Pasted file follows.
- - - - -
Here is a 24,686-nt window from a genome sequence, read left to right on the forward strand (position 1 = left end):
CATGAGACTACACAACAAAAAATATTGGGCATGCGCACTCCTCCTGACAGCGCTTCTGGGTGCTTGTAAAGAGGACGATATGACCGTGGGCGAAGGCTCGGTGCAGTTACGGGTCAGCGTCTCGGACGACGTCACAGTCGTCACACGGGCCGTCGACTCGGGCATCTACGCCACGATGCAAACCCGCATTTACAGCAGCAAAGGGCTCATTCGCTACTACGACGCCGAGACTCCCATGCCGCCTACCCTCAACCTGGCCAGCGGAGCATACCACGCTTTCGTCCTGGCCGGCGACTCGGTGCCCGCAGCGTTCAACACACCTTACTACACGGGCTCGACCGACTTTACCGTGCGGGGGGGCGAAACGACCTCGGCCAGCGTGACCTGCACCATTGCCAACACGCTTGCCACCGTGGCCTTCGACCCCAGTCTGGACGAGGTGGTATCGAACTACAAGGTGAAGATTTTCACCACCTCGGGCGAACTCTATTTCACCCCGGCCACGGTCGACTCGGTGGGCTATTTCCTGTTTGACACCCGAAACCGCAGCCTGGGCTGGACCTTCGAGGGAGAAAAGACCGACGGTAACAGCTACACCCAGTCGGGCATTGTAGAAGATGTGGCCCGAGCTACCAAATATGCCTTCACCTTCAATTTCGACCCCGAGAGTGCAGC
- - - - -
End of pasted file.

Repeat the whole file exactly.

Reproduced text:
Here is a 24,686-nt window from a genome sequence, read left to right on the forward strand (position 1 = left end):
CATGAGACTACACAACAAAAAATATTGGGCATGCGCACTCCTCCTGACAGCGCTTCTGGGTGCTTGTAAAGAGGACGATATGACCGTGGGCGAAGGCTCGGTGCAGTTACGGGTCAGCGTCTCGGACGACGTCACAGTCGTCACACGGGCCGTCGACTCGGGCATCTACGCCACGATGCAAACCCGCATTTACAGCAGCAAAGGGCTCATTCGCTACTACGACGCCGAGACTCCCATGCCGCCTACCCTCAACCTGGCCAGCGGAGCATACCACGCTTTCGTCCTGGCCGGCGACTCGGTGCCCGCAGCGTTCAACACACCTTACTACACGGGCTCGACCGACTTTACCGTGCGGGGGGGCGAAACGACCTCGGCCAGCGTGACCTGCACCATTGCCAACACGCTTGCCACCGTGGCCTTCGACCCCAGTCTGGACGAGGTGGTATCGAACTACAAGGTGAAGATTTTCACCACCTCGGGCGAACTCTATTTCACCCCGGCCACGGTCGACTCGGTGGGCTATTTCCTGTTTGACACCCGAAACCGCAGCCTGGGCTGGACCTTCGAGGGAGAAAAGACCGACGGTAACAGCTACACCCAGTCGGGCATTGTAGAAGATGTGGCCCGAGCTACCAAATATGCCTTCACCTTCAATTTCGACCCCGAGAGTGCAGC